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Downturn in state film production has adversely affected restaurants

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NEW ORLEANS, LA (WVUE) -

More than a dozen restaurants in New Orleans have closed since May, but restaurants across the state are feeling the squeeze.

The summer months are traditionally slow, and one restaurant owner says the downturn in the movie industry may be partly to blame for a recent closure.

The sign outside of Bywater's Cafe Henri' says it all: "Not  goodbye, but so long for now."

"I think it really started to hit home last summer," said owner Neal Bodenheimer. "He and his ownership group are considered food and beverage innovators. They  run the popular nightspots Cure and Cane and Table, but after 13 months he's had to close Cafe Henri.

"There were so many people who worked in film down there, and when they left it created a vacuum," said Bodenheimer.

Bodenheimer posted on Facebook that, "The loss of film business has been a major blow to restaurants and bars." He acknowledges other mistakes, but says the production slowdown, caused by limits on industry tax credits, was a factor.

"I think Bywater's been particularly sensitive," said Bodenheimer.

A recent study by economist Loren Scott shows just how dramatic the downturn has been. In 2013, the movie industry spent $1.1 billion in Louisiana. Since film production credits were reigned in two years ago, that number has dropped to $363 million - around a third of what was once spent here - and food and beverage outlets took a hit.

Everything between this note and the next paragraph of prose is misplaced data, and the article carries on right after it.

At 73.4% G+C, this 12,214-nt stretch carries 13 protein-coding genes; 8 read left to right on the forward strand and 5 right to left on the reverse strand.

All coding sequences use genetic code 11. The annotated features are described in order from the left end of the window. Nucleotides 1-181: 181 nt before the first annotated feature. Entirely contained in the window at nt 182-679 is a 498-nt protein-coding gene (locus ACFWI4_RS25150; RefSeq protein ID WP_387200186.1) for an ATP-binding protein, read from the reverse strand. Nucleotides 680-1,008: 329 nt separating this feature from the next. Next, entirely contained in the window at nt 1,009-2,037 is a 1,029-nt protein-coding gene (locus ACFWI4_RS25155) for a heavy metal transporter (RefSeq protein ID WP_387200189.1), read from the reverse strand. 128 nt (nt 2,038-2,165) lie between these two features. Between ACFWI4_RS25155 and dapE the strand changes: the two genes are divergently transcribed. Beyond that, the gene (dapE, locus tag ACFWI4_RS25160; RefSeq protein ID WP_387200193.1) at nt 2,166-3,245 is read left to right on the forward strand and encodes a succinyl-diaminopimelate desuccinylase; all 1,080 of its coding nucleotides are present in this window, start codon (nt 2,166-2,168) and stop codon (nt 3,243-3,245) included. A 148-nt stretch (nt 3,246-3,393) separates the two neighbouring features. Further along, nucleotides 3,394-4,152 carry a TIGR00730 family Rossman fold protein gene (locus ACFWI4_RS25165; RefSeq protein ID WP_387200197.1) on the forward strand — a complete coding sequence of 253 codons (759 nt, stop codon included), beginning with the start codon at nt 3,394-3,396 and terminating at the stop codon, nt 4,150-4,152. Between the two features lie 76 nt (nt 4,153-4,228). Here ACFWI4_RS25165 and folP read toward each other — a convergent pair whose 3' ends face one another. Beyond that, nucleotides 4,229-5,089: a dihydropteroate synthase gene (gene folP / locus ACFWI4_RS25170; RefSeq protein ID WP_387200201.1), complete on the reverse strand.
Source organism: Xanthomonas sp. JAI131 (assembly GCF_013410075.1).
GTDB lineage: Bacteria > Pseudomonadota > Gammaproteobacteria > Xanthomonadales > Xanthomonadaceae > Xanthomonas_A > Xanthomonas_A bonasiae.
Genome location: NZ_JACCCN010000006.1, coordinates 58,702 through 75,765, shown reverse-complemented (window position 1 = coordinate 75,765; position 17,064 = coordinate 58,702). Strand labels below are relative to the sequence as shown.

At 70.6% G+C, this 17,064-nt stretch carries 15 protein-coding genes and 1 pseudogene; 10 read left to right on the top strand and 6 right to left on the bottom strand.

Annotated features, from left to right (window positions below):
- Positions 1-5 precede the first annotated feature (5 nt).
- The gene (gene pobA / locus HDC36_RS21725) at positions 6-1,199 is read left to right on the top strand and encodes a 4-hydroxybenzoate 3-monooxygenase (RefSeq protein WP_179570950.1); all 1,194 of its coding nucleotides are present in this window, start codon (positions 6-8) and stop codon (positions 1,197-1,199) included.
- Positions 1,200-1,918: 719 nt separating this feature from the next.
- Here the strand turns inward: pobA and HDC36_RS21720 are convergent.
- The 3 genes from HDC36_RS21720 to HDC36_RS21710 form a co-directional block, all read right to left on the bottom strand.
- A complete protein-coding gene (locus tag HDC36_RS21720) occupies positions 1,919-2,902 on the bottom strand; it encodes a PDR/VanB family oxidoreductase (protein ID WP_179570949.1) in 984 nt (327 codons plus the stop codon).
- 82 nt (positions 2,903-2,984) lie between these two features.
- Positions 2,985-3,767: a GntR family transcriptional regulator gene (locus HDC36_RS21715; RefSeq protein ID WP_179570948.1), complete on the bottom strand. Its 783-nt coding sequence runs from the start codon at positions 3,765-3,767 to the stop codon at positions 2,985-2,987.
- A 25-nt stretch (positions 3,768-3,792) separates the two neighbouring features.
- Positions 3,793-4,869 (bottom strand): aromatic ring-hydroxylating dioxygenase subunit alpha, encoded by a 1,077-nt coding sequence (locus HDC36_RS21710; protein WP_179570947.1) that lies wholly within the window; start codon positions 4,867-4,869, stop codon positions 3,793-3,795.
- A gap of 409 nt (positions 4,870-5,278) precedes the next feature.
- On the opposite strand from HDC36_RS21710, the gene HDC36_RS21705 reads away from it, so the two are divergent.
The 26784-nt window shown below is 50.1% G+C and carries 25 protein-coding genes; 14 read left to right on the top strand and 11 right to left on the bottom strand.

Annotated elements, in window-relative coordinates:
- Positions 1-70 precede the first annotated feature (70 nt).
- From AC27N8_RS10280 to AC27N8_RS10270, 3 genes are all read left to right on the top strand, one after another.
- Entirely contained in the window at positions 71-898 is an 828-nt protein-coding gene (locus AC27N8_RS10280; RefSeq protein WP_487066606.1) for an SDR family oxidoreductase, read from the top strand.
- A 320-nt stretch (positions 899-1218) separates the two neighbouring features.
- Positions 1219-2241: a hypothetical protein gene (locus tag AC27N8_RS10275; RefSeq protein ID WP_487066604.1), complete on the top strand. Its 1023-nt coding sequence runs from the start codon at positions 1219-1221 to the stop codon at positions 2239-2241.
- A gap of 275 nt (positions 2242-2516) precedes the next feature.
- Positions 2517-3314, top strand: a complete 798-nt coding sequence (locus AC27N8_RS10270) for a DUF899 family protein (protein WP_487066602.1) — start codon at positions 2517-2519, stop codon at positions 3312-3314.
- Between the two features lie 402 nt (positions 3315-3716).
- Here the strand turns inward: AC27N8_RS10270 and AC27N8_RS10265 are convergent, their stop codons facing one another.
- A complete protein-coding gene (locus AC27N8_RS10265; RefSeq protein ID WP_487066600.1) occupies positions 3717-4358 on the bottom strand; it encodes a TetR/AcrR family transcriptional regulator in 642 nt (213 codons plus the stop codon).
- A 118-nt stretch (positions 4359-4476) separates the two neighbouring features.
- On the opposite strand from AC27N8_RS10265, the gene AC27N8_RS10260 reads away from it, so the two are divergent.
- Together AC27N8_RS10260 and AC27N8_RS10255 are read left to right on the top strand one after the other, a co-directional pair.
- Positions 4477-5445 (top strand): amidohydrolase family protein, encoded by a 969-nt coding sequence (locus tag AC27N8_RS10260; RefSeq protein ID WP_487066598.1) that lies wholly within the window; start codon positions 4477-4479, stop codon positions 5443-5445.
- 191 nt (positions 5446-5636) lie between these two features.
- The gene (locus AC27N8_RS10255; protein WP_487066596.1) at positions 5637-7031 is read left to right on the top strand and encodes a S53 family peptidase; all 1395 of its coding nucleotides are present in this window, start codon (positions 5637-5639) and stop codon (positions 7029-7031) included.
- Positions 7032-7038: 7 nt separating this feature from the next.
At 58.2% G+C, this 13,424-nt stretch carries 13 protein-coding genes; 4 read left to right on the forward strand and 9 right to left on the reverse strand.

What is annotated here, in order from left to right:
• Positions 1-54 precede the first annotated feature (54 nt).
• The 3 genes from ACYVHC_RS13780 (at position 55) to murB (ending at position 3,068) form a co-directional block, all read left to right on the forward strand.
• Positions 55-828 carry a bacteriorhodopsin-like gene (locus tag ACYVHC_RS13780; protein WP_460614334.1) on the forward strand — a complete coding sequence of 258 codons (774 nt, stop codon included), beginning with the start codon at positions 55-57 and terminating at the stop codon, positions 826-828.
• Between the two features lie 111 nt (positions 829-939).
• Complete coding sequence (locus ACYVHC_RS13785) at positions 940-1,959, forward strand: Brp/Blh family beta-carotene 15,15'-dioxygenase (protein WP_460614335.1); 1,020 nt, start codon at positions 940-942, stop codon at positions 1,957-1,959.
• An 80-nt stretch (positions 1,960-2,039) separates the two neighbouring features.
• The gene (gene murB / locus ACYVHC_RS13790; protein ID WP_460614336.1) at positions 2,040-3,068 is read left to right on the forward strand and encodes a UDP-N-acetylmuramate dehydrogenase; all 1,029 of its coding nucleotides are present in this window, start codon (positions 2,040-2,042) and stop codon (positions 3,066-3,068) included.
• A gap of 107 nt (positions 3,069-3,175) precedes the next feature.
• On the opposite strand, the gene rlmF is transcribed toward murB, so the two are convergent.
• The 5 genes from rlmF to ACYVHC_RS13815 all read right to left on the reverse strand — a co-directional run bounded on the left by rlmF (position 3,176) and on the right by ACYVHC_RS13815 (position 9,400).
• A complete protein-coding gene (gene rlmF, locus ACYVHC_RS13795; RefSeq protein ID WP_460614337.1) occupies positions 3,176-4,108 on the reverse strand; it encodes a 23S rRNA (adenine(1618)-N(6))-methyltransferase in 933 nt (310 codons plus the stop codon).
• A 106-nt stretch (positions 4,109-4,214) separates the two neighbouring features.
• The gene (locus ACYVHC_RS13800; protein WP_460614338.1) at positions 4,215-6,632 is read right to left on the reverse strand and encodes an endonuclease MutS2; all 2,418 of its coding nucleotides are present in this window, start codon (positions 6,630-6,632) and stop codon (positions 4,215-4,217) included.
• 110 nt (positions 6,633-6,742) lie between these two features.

"The accommodations and food services areas, are non trivial. In the latest year, there was about $37 million in spending that took place in eating and drinking places that would not have been spent there if it weren't for the movie industry," said Scott.

Still sizable, but not what it was five years ago.

But in spite of the downturn, WWL radio food show host Tom Fitzmorris says the New Orleans restaurant industry is stronger than ever.

"Five years ago, it was 1,400 restaurants, and now we're at 1,800," Fitzmorris said.

Bodenheimer believes the state over-reacted when it set a $180 million limit on film tax credits, and he says an adjustment is needed.

"Whatever the decision was, it was a massive over-correction," said Bodenheimer.

For now, Bodenheimer is working to find jobs for those laid off at Cafe Henri.

"I've been able to absorb a few, but we have been unable to place most of them," said Bodenheimer.

And in spite of the downturn, his other two restaurants thrive, and he says he's not going anywhere.

"I'm a New Orleans guy. I'm going to stay in New Orleans," said Bodenheimer.

Though the money spent by the film industry in Louisiana is way down, it did improve slightly last year. According to Scott, in 2015 the state issued $268  million in credits in 2015. In 2016, that number jumped to $289 million.

But it's still nowhere near what it used to be.

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